Do you have a personal account in addition to Blessed Little Bungalow?
I do have a personal Instagram, but lately I haven’t been using it nearly as much as I used to. I feel like all I do on my personal account is repost memes and videos. But I do keep the accounts separate, and I don’t see myself ever getting rid of one or the other. At High Point Market [this fall], Justina Blakeney was talking [in a keynote presentation] about why she has a Justina Blakeney account and a Jungalow account [that are both for her businesses], and I’ve even thought about that too—like, I wonder if I’ll ever get to a point where I have an Amber Guyton Design account separate from Blessed Little Bungalow. She was talking about still having her own presence and community following her name, which is also trademarked separately, even if she ever sold Jungalow. I have seen other designers and influencers who initially had their handle as one thing, and then they changed it to their government name as an ownership thing for their brand on Instagram.
What does the process of producing content look like for you?
For client projects, I always get the “before” photos of what the space looks like at the first consultation, and in the past year or two, I’ve tried getting “before” video too. I also get process photos—what it looks like once a wall is painted or once a sofa is delivered. It’s just like a story: You want a beginning, a middle and an end.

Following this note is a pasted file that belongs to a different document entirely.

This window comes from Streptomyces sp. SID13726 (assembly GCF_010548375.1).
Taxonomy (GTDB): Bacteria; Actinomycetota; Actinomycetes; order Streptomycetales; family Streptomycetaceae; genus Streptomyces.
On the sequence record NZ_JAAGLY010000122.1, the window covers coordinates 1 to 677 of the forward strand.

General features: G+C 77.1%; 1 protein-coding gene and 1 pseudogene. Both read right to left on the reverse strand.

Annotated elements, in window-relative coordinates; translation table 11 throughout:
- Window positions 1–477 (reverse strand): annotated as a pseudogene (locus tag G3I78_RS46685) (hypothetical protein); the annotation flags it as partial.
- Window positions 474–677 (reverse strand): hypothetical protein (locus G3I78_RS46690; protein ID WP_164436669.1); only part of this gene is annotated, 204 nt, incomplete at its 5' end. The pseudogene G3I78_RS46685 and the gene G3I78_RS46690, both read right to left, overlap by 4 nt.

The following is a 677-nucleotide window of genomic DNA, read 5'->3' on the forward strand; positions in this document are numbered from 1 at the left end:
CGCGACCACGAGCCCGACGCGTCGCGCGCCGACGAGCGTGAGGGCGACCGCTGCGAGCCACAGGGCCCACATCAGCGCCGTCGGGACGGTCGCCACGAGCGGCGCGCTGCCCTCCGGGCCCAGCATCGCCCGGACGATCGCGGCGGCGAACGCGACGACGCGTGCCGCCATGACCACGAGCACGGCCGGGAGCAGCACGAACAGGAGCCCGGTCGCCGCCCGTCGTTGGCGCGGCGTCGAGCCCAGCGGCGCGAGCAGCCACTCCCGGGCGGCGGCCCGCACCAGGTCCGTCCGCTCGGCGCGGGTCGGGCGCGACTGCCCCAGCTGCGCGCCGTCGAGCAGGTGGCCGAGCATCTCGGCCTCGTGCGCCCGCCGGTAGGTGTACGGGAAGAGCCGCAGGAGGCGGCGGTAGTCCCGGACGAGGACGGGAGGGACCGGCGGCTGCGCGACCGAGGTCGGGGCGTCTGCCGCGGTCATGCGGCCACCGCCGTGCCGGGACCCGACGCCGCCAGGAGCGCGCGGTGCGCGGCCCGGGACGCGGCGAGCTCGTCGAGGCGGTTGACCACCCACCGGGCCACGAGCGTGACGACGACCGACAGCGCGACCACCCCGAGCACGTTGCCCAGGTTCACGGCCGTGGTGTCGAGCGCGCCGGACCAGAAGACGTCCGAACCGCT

Sharing the process is so important—for example, if a sofa was actually not the best scale for the room, but we turned it this way [to make it work]. I try to document things I might not have thought about in the beginning of the project that shifted or pivoted during the process, and to have visuals of that. Also, because I still blog about my projects, being able to share the shopping trips and deliveries in pictures and words is helpful. I also have professional photos taken after the project is over so I can have some clean, beautiful images for my website portfolio and social media. When I reveal newly completed projects, I do so along with a blog post, and then I have images, Reels or videos on Instagram.